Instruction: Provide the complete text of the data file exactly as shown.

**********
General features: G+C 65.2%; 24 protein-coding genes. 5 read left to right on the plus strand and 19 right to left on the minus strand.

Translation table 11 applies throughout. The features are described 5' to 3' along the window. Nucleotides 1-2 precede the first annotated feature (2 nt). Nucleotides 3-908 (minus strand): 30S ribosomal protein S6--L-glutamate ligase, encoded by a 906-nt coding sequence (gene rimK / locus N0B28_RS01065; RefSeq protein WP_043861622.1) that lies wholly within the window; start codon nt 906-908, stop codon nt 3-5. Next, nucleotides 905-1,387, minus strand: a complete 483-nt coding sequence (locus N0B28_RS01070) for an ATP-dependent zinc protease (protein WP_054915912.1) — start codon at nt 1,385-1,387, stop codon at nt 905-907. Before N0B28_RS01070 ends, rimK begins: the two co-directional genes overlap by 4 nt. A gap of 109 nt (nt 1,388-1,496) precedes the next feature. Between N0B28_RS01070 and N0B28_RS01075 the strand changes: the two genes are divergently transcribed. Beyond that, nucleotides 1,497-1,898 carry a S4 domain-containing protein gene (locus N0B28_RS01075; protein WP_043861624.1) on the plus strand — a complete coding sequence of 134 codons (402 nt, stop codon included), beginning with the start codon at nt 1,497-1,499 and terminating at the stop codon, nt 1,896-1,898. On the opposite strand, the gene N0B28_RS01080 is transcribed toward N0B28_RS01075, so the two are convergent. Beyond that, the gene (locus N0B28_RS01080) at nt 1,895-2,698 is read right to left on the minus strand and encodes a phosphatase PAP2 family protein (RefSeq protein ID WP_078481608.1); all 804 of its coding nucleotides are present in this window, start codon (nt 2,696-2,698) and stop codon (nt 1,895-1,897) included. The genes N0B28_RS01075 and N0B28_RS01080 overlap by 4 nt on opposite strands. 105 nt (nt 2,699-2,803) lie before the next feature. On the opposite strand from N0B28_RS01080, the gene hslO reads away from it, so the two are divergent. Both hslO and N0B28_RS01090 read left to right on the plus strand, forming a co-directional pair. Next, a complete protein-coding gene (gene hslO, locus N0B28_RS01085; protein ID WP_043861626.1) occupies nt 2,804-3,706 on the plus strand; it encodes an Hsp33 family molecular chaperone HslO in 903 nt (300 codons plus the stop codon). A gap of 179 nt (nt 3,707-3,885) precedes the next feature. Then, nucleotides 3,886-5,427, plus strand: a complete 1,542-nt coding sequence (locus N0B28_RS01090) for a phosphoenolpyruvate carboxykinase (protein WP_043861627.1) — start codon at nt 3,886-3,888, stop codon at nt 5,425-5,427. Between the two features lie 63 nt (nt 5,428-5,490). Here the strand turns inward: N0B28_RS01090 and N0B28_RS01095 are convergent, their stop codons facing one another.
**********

General features: G+C 65.2%; 24 protein-coding genes. 5 read left to right on the plus strand and 19 right to left on the minus strand.

Translation table 11 applies throughout. The features are described 5' to 3' along the window. Nucleotides 1-2 precede the first annotated feature (2 nt). Nucleotides 3-908 (minus strand): 30S ribosomal protein S6--L-glutamate ligase, encoded by a 906-nt coding sequence (gene rimK / locus N0B28_RS01065; RefSeq protein WP_043861622.1) that lies wholly within the window; start codon nt 906-908, stop codon nt 3-5. Next, nucleotides 905-1,387, minus strand: a complete 483-nt coding sequence (locus N0B28_RS01070) for an ATP-dependent zinc protease (protein WP_054915912.1) — start codon at nt 1,385-1,387, stop codon at nt 905-907. Before N0B28_RS01070 ends, rimK begins: the two co-directional genes overlap by 4 nt. A gap of 109 nt (nt 1,388-1,496) precedes the next feature. Between N0B28_RS01070 and N0B28_RS01075 the strand changes: the two genes are divergently transcribed. Beyond that, nucleotides 1,497-1,898 carry a S4 domain-containing protein gene (locus N0B28_RS01075; protein WP_043861624.1) on the plus strand — a complete coding sequence of 134 codons (402 nt, stop codon included), beginning with the start codon at nt 1,497-1,499 and terminating at the stop codon, nt 1,896-1,898. On the opposite strand, the gene N0B28_RS01080 is transcribed toward N0B28_RS01075, so the two are convergent. Beyond that, the gene (locus N0B28_RS01080) at nt 1,895-2,698 is read right to left on the minus strand and encodes a phosphatase PAP2 family protein (RefSeq protein ID WP_078481608.1); all 804 of its coding nucleotides are present in this window, start codon (nt 2,696-2,698) and stop codon (nt 1,895-1,897) included. The genes N0B28_RS01075 and N0B28_RS01080 overlap by 4 nt on opposite strands. 105 nt (nt 2,699-2,803) lie before the next feature. On the opposite strand from N0B28_RS01080, the gene hslO reads away from it, so the two are divergent. Both hslO and N0B28_RS01090 read left to right on the plus strand, forming a co-directional pair. Next, a complete protein-coding gene (gene hslO, locus N0B28_RS01085; protein ID WP_043861626.1) occupies nt 2,804-3,706 on the plus strand; it encodes an Hsp33 family molecular chaperone HslO in 903 nt (300 codons plus the stop codon). A gap of 179 nt (nt 3,707-3,885) precedes the next feature. Then, nucleotides 3,886-5,427, plus strand: a complete 1,542-nt coding sequence (locus N0B28_RS01090) for a phosphoenolpyruvate carboxykinase (protein WP_043861627.1) — start codon at nt 3,886-3,888, stop codon at nt 5,425-5,427. Between the two features lie 63 nt (nt 5,428-5,490). Here the strand turns inward: N0B28_RS01090 and N0B28_RS01095 are convergent, their stop codons facing one another.